Rep. Dan Griffey says bill should become law after crash involving shoplifting suspect injures 11

Rep. Dan Griffey wants to tackle out-of-control retail crime by including concealment in the definition of theft, after a serious accident in Burien injured 11 people, including three critically. Police say a van, they believe was being used as a getaway vehicle for a shoplifting crime, slammed into a Ross store. Among the people critically injured was a two-year-old boy sitting in his stroller inside the store.

“This is the kind of senseless tragedy that House Bill 1159 could help prevent,” said Griffey, R-Allyn.

Under current Washington law, retailers are helpless to stop shoplifters in the act of concealment. Law enforcement and loss prevention officers can’t apprehend a suspected shoplifter until the person has exited the establishment with the merchandise.

“We need to change the definition of ‘theft’ to include the crime of concealment,” said Griffey. Concealment occurs when someone hides merchandise under clothing, or in pockets or bags, with the intent of stealing.

“By making the act of concealment theft, retailers would be able to better fight shoplifting,” added Griffey. “It could also help reduce the fight or flight response from shoplifters that can lead to more serious consequences, like leaving an innocent two-year-old in critical condition.”

Police say the driver of the van in the crash was waiting outside the Ross store for a female suspect, who they say was shoplifting. According to investigators, the suspect ran out of the store, jumped into the passenger seat, and then the driver took off.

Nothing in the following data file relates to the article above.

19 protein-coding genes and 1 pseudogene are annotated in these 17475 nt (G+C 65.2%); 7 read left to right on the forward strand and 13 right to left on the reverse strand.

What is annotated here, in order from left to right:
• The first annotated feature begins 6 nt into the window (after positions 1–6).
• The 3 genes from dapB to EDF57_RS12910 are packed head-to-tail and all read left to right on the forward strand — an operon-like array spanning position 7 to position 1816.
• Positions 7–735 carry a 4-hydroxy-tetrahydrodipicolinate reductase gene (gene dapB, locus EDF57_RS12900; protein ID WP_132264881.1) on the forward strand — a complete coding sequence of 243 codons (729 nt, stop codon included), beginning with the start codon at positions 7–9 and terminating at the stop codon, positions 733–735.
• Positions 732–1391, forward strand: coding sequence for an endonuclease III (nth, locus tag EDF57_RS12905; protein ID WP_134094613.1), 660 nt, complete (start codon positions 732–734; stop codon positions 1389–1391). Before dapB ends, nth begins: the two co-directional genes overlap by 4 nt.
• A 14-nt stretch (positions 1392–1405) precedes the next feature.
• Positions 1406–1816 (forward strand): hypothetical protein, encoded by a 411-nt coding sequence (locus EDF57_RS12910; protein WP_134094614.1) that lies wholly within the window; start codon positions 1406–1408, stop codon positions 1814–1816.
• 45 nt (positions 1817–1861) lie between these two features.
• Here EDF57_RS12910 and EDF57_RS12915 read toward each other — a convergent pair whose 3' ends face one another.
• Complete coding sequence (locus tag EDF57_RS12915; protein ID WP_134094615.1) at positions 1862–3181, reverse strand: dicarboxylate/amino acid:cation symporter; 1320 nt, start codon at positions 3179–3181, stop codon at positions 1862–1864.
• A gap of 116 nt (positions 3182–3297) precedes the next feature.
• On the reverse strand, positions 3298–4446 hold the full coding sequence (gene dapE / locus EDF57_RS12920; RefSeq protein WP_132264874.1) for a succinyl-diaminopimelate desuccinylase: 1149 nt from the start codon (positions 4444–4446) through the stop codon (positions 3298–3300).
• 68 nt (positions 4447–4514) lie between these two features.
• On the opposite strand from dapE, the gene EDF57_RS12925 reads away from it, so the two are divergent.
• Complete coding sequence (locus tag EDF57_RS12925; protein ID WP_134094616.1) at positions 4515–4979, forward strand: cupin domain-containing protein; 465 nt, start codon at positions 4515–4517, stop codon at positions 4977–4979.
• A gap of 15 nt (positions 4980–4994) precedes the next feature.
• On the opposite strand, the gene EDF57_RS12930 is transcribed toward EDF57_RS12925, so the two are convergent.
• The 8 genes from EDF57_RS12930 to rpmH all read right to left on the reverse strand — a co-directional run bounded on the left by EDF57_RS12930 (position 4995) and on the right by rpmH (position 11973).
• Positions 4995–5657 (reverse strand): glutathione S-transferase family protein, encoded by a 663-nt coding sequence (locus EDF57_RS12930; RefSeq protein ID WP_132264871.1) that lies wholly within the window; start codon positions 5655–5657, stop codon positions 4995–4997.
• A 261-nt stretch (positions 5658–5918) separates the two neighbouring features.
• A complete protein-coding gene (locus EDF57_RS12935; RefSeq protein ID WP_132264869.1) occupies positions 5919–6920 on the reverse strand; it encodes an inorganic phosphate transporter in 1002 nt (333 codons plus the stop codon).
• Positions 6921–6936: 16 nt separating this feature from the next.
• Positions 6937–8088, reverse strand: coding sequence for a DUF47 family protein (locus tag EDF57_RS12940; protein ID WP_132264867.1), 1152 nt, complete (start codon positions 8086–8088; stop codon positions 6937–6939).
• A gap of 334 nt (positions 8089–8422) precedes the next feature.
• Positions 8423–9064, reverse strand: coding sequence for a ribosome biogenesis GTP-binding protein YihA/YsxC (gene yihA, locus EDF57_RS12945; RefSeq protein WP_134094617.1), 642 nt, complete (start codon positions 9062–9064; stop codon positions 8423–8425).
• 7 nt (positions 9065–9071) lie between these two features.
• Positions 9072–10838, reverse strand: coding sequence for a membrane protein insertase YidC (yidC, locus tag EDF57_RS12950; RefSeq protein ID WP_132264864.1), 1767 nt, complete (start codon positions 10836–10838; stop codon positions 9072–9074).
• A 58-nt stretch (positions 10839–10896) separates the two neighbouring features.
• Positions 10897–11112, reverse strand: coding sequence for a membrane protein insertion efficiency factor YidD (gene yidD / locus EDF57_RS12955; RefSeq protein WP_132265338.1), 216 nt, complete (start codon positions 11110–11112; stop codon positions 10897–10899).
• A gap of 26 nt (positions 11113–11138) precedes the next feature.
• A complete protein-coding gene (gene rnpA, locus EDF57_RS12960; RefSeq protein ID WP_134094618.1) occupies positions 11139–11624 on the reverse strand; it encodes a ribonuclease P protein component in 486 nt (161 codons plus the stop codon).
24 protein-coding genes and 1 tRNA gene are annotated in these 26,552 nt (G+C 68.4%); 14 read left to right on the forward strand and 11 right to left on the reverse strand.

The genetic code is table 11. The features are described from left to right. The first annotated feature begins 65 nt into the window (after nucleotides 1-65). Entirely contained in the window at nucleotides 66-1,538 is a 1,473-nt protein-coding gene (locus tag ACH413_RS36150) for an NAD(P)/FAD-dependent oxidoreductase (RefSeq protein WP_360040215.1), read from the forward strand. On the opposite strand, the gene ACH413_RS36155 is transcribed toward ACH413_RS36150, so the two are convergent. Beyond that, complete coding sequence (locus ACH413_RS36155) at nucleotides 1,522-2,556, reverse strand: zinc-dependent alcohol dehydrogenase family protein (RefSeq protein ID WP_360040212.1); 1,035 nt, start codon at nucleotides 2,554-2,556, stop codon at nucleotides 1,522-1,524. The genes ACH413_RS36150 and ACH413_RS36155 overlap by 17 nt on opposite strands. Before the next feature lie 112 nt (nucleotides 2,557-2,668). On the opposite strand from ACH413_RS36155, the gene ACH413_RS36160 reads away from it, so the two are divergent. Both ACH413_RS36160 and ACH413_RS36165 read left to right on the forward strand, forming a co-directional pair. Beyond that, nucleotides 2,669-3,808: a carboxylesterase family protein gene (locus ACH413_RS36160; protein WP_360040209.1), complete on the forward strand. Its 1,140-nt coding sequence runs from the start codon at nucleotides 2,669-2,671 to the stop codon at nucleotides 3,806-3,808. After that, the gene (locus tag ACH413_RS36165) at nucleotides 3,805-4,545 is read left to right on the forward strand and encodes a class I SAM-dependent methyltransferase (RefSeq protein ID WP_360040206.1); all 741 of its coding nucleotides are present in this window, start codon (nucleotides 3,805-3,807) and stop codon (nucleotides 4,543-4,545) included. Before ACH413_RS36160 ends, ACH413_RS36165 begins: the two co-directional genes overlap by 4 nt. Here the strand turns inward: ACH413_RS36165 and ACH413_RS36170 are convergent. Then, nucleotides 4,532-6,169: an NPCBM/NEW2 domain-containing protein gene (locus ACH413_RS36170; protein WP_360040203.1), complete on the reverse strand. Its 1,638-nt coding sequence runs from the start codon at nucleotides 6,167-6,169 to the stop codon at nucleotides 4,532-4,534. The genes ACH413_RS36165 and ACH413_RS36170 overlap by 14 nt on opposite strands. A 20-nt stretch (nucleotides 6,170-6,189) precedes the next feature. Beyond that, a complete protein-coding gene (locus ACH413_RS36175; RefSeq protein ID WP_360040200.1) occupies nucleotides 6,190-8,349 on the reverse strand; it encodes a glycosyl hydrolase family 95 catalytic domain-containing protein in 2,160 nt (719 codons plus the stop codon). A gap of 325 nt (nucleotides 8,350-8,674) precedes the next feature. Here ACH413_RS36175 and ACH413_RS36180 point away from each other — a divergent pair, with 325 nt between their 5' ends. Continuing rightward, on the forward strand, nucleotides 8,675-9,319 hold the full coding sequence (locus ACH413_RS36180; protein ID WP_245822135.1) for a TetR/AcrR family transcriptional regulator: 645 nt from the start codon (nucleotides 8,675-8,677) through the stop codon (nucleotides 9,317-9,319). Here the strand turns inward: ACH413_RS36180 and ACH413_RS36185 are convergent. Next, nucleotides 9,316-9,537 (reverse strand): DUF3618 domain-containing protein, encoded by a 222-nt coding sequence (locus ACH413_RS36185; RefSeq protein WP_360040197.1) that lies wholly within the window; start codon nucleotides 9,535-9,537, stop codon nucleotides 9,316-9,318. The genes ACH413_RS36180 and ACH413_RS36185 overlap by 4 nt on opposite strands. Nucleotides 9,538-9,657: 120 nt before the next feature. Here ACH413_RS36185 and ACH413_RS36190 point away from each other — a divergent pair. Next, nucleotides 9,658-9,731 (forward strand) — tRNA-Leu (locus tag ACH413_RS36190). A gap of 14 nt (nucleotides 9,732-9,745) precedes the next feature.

Police say he struck a parked vehicle then slammed the van into the store. They arrested the driver of the van for “suspicion of driving under the influence of drugs,” according to news reports.

“If the law allowed retailers to stop shoplifters inside the store, this tragedy likely would have been avoided,” said Griffey. “This is exactly why I’m going to be pushing harder for House Bill 1159 to become law during the upcoming legislative session. We can’t continue to see innocent people hurt because of the poor choices of others. And retailers need to be able to protect their assets.”

The bill didn’t advance during the 2019 legislative session. However, Griffey is working to get more support to revive and pass the measure during the upcoming session, which he hopes will finally allow retailers to reduce shoplifting in Washington state.

The 2020 legislative session begins Jan. 13 and last 60 days.


Washington State House Republican Communications